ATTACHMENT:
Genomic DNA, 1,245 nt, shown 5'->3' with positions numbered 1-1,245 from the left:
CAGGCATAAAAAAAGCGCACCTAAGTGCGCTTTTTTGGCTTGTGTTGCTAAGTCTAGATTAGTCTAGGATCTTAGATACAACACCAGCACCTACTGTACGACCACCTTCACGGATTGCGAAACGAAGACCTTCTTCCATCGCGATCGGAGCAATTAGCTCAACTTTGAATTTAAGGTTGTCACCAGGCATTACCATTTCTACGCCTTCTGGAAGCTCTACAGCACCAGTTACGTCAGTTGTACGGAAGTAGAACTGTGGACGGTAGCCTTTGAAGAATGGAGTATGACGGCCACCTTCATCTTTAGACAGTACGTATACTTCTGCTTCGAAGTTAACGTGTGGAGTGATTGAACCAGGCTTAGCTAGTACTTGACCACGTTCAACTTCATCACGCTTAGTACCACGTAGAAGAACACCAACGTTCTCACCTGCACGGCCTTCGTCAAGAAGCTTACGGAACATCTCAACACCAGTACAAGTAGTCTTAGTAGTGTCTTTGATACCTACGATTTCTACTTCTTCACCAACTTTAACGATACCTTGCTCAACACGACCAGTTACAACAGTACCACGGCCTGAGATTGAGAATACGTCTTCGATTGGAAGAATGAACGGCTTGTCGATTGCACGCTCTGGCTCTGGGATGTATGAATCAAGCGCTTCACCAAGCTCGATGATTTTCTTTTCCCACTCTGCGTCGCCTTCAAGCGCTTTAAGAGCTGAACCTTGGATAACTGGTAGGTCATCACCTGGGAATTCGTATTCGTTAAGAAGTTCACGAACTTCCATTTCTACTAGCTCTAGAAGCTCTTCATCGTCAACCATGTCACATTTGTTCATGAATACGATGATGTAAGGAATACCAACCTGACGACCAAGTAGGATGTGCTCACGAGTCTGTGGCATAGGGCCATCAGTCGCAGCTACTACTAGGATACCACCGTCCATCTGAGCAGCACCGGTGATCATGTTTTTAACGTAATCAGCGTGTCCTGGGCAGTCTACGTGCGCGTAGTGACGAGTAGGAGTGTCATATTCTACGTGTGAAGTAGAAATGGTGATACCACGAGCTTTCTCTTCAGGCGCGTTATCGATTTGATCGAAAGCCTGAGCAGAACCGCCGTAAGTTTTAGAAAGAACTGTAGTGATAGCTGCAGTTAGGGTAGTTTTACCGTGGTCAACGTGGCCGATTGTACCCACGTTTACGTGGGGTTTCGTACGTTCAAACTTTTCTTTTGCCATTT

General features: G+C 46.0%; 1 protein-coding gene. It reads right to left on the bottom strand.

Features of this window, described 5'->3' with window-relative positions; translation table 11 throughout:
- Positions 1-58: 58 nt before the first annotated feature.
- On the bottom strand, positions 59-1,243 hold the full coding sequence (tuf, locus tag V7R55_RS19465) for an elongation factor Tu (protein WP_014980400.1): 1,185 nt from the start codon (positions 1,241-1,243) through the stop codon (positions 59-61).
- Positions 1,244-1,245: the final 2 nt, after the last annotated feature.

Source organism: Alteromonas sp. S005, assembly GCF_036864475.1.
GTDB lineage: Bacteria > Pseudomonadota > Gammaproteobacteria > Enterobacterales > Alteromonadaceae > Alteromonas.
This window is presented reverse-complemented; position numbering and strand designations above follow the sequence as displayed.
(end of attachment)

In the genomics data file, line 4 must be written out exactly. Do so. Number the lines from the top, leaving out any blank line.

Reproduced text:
Features of this window, described 5'->3' with window-relative positions; translation table 11 throughout: